Arma 3 Karts goes from April Fools' joke to real-life DLC

Arma 3 Karts began life as an April Fools' joke , but as sometimes happens, fans thought it was actually a pretty cool idea. So Bohemia Interactive decided to run with it, and the result is Arma 3 Karts, released today as an honest-to-goodness DLC pack for the famed military shooter, with a portion of sales going to charity.

To be clear, this is exactly what it appears to be: Go-kart racing in Arma 3. Players will trade in their H&K G36 for a four-stroke, 20 horsepower kart with four selectable liveries (which is a fancy way of saying "paint jobs") and matching driver models with appropriate racing headgear. Various new objects useful for creating racetracks have been added to the game, as has a Race Marshal, who will ensure that all necessary safety precautions have been taken—probably not a bad idea when kart racing in a war zone. In keeping with the game's roots, there's even a new weapon: a starter pistol! It shoots flares, too, because what good is a videogame gun without an alt-fire mode, am I right?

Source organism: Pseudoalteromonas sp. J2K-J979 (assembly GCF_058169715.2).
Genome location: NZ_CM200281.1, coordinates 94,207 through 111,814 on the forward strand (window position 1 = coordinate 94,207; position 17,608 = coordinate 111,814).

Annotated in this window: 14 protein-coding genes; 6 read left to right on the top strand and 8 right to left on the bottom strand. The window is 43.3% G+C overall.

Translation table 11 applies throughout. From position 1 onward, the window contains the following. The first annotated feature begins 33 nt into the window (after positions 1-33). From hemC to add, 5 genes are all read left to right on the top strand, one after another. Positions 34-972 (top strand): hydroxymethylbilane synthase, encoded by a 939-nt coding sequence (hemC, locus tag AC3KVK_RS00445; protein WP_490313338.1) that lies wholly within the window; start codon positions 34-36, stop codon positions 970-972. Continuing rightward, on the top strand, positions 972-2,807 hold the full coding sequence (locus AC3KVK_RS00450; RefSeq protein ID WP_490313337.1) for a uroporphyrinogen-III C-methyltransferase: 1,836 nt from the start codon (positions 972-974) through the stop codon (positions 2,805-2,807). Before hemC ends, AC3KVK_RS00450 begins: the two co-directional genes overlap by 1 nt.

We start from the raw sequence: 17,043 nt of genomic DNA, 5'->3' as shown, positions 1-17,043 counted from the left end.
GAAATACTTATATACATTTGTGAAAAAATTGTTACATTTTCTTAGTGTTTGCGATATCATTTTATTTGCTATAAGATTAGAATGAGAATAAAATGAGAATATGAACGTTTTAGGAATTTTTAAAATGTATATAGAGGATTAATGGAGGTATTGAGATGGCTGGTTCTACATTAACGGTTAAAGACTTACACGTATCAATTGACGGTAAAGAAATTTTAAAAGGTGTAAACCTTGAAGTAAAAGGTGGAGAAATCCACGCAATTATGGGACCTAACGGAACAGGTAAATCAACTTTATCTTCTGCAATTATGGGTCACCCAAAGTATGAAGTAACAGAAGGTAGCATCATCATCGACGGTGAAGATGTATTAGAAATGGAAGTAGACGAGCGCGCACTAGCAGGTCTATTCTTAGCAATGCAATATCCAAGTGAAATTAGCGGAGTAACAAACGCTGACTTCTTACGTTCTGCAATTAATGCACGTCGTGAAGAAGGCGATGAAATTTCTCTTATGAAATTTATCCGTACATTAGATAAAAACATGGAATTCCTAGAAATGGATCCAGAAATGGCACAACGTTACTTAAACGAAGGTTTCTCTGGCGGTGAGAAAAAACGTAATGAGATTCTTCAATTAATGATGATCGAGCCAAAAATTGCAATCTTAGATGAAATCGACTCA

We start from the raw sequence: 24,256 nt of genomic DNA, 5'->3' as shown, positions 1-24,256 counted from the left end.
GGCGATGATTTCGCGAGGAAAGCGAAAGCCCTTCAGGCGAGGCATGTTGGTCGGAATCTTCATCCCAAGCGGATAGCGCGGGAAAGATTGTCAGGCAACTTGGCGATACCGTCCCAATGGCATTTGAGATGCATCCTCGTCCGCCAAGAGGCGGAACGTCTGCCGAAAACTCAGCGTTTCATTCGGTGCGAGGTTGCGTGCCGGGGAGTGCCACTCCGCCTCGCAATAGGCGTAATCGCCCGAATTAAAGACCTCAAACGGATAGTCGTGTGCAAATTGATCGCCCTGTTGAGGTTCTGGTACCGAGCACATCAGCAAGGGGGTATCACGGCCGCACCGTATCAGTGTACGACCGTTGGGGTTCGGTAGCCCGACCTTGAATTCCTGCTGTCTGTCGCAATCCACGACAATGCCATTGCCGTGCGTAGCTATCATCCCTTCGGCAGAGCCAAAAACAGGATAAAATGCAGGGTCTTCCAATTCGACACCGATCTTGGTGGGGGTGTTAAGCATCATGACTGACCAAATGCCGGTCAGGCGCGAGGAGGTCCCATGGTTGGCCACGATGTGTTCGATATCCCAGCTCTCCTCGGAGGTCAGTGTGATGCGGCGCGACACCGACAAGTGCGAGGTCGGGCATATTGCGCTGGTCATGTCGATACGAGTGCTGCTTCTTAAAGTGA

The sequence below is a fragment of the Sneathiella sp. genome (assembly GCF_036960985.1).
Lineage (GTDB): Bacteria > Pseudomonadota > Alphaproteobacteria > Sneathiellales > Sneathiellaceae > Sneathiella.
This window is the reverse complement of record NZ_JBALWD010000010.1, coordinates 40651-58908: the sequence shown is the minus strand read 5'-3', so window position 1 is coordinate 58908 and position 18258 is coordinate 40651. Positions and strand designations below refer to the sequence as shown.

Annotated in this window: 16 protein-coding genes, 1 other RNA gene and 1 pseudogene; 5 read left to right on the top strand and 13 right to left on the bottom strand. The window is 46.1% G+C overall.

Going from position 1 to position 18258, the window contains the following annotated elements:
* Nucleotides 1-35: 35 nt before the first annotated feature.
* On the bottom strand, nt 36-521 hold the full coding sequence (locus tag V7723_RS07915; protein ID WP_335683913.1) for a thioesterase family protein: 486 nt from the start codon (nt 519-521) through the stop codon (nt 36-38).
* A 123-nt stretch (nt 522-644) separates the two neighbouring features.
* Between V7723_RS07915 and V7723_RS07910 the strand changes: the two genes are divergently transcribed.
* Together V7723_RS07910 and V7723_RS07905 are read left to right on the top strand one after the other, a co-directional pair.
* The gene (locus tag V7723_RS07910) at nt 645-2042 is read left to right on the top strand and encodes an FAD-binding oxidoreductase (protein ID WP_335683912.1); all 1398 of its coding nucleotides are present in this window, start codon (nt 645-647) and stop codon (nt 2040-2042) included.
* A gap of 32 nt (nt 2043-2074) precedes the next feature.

It's obviously a bit of a lark but at $2, it's cheaper than horse armor ! (It's also included in the Arma 3 DLC Bundle along with the forthcoming Helicopters and Marksmen packs, if you're looking for an all-in-one deal.) Even better, a portion of the money earned from the Karts DLC will be donated to the Czech Red Cross.

Believe it or not, Arma 3 Karts is actually the game's first paid DLC release. The aforementioned Helicopters DLC is slated to launch in September while Marksmen is expected in the first quarter of 2015, each one selling separately for $16—a pretty good excuse to buy the bundle and go racing while you wait.

Andy Chalk

Andy has been gaming on PCs from the very beginning, starting as a youngster with text adventures and primitive action games on a cassette-based TRS80. From there he graduated to the glory days of Sierra Online adventures and Microprose sims, ran a local BBS, learned how to build PCs, and developed a longstanding love of RPGs, immersive sims, and shooters. He began writing videogame news in 2007 for The Escapist and somehow managed to avoid getting fired until 2014, when he joined the storied ranks of PC Gamer. He covers all aspects of the industry, from new game announcements and patch notes to legal disputes, Twitch beefs, esports, and Henry Cavill. Lots of Henry Cavill.